" Philanthropists give gifts to reflect their values," Raney said. "And it always comes down to how your institution can perpetuate those values."

That occurred twice in February. First, Mexico City businessman Pedro Viyao and his wife, Alicia, bequeathed $7.8 million to St. Mary's, a college the couple didn't attend.

It was the university's largest single donation in its 152-year history.

Pedro Viyao had established a longtime relationship with the Marianist brothers who operated the university while he was a student at a boarding school on campus in the 1920s and 1930s.

In 1983, Viyao and his wife established a scholarship at the university to encourage Hispanics to attend St. Mary's.

Two years later, Pedro Viyao was awarded an honorary law degree from the university. He then served on its board of trustees from 1987 to 1992.

" That gift was set 20 years ago," said Galvin, the advancement vice president at St. Mary's. "That Marianist tradition stays with (donors) and helps us go back to them and ask for money."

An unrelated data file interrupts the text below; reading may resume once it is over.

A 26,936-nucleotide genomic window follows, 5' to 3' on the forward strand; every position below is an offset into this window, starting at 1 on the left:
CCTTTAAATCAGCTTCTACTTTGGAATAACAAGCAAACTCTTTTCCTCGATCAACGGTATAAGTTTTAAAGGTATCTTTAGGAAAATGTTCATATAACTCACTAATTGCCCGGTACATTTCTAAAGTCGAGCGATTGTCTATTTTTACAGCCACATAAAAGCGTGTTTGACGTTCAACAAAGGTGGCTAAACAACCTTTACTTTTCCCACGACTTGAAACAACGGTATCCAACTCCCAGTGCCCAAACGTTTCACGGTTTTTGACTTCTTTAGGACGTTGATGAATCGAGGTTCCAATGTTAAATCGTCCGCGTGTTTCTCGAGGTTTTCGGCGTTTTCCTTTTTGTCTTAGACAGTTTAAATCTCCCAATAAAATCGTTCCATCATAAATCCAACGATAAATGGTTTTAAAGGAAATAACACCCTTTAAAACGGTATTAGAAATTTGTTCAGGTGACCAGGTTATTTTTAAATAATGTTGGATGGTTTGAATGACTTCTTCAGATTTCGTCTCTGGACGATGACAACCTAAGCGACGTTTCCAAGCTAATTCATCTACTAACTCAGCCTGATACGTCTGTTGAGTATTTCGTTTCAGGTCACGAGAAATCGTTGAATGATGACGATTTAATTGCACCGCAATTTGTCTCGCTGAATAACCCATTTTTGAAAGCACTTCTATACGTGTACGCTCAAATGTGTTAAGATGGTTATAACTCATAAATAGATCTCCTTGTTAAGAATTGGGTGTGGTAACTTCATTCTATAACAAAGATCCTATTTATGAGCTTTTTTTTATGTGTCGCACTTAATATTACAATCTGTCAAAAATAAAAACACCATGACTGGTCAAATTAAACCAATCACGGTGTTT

Then later in February, San Marcos transplants Emmett and Miriam McCoy gave $20 million to Texas State University-San Marcos.

The McCoys made their fortune operating a string of building supply centers over 60 years, and, like the Viyaos, never attended the university to which they gave.

" San Marcos is pretty much our home, and it's been good to us," Emmett McCoy said. "We wanted to see if we could make a difference in the college, and we wouldn't have done this if we didn't think we could."

And that, Trinity's Raney said, is a key to why wealthy people give to higher education.

" It's said people give for two reasons: to change lives and to change the world — and I don't know of any exceptions," Raney said.